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Toxaphene Technical Overview, Part 2
June, 1999



The pesticide toxaphene was banned from use and manufacture two decades ago. Produced in Brunswick, Georgia from about 1948 to 1980 the mixture gained popularity after DDT was outlawed. Toxaphene’s main use was as an agricultural crop treatment in the southern and western states. When toxaphene became a significant contaminant of the Great Lakes in the late 1960’s, its use was curtailed and finally eliminated in the U.S. In Brunswick, the manufacturing process resulted in release of as much as 300 pounds of pesticide per day into the Dupree and Terry Creek marshes. Natural erosion and dredging operations spread the contaminated material over a wide area of marsh.

Studies show that toxaphene increases tumors in laboratory animals. The toxicity of toxaphene is well known. The material is a biocide capable of adverse health effects ranging from organ damage to death.

Toxaphene is a complex mixture of related chemicals. Its manufacture began with pine tar treated to make camphene. The camphene was then treated with chlorine. The resulting mixture has over 600 different chemical species, depending on the source of camphene and the amount of chlorine added. Typically, about 200 major chemicals make up Technical grade toxaphene. In the environment some of these chemicals breakdown quickly, while some are very stable. The average component half-life (time to break down) is around 10 years. Its breakdown products are potentially harmful as well. Partially broken down toxaphene is still toxaphene and it still has the potential to produce tumors or kill. Further, the breakdown products often have lower chlorine content, with a greater potential for bioaccumulation.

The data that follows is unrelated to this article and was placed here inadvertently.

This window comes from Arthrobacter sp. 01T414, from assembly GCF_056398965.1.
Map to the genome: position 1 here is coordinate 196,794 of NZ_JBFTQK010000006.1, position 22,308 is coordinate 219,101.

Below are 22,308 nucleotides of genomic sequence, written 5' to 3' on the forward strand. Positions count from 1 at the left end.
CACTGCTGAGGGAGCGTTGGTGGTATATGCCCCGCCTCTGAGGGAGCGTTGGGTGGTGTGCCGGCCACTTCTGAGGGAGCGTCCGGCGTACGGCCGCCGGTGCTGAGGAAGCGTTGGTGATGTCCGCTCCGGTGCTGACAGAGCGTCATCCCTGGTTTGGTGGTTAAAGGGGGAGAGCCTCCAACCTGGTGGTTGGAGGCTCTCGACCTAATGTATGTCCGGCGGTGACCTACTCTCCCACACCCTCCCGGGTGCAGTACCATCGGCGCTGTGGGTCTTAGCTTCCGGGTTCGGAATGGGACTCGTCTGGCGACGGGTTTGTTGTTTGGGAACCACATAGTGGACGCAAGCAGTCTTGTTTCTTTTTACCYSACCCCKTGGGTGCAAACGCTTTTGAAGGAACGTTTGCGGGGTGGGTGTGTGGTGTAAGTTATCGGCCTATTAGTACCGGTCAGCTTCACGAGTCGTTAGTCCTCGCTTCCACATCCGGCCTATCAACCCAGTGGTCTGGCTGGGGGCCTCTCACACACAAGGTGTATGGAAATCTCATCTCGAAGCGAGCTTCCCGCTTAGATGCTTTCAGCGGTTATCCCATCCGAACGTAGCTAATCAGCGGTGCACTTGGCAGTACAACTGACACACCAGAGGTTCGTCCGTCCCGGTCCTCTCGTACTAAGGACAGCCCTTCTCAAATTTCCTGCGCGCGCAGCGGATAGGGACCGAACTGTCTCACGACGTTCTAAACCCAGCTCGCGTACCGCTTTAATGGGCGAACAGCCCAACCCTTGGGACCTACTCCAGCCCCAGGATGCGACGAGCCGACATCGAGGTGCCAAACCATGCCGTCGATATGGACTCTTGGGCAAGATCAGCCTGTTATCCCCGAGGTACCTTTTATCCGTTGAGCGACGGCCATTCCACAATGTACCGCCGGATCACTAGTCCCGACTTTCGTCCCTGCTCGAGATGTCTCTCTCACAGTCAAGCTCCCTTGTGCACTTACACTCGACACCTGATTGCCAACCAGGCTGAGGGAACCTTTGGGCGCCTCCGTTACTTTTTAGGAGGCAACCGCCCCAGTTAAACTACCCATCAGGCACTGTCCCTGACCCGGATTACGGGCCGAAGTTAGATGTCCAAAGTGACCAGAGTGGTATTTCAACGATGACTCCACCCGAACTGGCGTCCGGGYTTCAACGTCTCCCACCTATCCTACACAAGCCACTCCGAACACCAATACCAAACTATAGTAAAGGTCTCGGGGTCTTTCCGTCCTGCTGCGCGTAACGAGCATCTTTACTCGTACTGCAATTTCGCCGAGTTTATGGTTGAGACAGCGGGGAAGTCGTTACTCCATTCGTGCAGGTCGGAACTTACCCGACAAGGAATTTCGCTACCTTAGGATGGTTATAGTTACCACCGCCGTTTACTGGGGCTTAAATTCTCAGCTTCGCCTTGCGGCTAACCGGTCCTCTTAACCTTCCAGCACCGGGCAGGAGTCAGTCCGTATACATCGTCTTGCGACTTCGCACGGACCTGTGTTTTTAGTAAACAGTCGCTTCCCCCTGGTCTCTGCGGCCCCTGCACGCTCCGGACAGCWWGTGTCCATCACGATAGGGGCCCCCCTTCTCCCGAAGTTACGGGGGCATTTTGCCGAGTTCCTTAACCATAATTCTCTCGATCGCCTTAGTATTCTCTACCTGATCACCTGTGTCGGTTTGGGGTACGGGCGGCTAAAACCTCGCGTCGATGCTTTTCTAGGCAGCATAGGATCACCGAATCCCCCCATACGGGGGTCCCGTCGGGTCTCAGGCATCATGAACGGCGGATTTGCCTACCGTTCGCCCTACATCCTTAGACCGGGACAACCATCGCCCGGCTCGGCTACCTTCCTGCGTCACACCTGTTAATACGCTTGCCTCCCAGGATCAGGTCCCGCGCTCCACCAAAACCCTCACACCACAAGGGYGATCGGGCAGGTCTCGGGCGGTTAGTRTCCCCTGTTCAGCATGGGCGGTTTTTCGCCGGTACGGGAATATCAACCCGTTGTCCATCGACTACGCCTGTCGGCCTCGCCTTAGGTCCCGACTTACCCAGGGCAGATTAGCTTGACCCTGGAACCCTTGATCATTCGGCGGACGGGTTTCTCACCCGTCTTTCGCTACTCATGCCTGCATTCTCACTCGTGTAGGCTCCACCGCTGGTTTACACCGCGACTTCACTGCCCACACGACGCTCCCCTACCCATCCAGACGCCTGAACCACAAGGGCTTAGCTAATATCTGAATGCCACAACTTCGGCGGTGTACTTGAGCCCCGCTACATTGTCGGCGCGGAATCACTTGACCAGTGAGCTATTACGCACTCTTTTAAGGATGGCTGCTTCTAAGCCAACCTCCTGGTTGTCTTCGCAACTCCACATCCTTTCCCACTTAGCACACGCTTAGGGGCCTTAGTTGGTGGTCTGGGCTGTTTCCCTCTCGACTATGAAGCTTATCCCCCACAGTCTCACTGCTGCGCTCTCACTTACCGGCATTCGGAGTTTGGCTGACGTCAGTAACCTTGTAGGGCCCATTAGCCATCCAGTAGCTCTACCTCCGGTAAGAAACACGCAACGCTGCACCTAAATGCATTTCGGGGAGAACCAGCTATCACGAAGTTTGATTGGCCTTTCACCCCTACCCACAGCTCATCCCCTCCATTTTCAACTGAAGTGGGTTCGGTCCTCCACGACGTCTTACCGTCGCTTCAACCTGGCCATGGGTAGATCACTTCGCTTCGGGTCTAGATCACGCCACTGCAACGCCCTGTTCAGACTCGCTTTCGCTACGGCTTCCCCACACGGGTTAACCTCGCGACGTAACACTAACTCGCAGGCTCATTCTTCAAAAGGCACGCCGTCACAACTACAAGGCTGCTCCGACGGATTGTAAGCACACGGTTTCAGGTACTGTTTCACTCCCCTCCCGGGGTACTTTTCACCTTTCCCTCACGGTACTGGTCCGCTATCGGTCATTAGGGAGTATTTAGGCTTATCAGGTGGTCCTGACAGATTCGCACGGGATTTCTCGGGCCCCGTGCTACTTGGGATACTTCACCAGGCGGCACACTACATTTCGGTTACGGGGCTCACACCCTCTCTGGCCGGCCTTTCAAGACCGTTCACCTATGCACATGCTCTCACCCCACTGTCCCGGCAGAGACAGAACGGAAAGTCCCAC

Toxaphene Analysis

Although toxaphene is a “multi-component” mixture, it is only slightly more complicated to analyze than some single component chemicals. Toxaphene does not breakdown during analysis as some pesticides do, and does not require extensive derivatization or preparation. All of the routine Environmental Protection Agency (EPA) screening protocols, such as the CLP (Contract Laboratory Program) Pesticide protocol, are multi-component tests. So, no major changes are needed for routine toxaphene analysis.

Occasionally, other chemicals “overlap” during testing with one or more of the toxaphene components, but confirmation sampling— a routine and standard procedure— easily distinguishes these chemicals. It is rare for other pesticides to interfere with toxaphene analysis. Toxaphene is far more likely to mask other chemicals than to be confused with a different pesticide. In the Terry Creek Disposal Area, where there is a 50-year history of toxaphene in the drainage, it is clear that the chemical fingerprint is toxaphene rather than something else.